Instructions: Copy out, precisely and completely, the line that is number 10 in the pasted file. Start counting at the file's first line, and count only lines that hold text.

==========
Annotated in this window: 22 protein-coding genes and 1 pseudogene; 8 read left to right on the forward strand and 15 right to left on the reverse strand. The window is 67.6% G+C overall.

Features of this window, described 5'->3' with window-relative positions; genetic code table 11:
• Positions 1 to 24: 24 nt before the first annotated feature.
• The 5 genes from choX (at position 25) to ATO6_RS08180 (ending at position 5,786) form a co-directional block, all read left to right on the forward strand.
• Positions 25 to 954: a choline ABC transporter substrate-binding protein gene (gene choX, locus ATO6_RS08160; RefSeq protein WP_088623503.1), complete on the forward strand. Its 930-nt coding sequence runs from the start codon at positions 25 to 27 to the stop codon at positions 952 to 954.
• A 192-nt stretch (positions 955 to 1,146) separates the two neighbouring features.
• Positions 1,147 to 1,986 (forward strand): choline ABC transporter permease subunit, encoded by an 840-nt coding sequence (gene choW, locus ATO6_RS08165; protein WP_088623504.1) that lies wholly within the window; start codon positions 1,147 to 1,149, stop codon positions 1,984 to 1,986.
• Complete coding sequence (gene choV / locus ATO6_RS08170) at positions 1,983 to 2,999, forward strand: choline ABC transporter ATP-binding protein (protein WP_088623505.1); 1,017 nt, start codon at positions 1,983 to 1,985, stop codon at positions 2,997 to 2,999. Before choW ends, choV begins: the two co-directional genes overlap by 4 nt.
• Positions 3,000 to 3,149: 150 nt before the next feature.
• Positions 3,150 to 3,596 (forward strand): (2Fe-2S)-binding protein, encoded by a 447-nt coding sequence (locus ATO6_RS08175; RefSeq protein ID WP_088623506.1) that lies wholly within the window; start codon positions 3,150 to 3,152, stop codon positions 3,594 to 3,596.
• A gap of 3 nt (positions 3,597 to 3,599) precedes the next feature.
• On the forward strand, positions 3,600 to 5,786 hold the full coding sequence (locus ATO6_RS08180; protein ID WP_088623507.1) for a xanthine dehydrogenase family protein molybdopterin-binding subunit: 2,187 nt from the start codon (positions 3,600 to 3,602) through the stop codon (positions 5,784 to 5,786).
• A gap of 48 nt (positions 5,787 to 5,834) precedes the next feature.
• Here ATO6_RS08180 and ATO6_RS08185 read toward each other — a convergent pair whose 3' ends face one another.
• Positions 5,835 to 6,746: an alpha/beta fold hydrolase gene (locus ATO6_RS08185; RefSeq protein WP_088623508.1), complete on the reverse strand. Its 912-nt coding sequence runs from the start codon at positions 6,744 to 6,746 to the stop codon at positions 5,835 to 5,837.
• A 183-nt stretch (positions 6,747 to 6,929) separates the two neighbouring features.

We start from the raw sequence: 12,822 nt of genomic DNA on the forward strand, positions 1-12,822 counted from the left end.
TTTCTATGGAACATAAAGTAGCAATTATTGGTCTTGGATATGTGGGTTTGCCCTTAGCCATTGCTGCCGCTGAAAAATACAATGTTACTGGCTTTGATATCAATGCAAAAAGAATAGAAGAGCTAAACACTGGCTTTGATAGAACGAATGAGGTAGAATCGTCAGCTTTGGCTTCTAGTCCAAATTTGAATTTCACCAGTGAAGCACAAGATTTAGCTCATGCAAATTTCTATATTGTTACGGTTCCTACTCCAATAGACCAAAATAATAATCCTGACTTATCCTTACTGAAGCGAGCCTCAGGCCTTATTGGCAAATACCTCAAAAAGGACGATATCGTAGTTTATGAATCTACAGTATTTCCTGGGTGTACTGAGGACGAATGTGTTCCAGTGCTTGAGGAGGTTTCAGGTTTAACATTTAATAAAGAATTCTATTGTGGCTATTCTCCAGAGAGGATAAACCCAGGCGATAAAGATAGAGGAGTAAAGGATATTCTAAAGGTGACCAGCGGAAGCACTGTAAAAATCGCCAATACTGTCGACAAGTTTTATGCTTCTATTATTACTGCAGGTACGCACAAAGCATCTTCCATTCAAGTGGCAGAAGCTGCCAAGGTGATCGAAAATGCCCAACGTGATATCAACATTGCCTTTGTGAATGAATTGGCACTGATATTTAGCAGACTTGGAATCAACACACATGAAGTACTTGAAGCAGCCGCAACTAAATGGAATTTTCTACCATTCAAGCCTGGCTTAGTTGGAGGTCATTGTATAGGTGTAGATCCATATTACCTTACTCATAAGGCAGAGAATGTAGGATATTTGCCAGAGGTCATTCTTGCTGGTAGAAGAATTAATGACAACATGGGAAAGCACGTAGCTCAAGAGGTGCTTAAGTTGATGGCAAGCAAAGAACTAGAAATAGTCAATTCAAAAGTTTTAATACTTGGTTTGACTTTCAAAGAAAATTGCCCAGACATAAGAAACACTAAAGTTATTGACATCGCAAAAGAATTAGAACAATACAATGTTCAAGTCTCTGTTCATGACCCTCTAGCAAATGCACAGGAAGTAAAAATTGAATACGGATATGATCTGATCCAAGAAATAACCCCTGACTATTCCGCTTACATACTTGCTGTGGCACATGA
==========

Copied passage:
• Positions 3,150 to 3,596 (forward strand): (2Fe-2S)-binding protein, encoded by a 447-nt coding sequence (locus ATO6_RS08175; RefSeq protein ID WP_088623506.1) that lies wholly within the window; start codon positions 3,150 to 3,152, stop codon positions 3,594 to 3,596.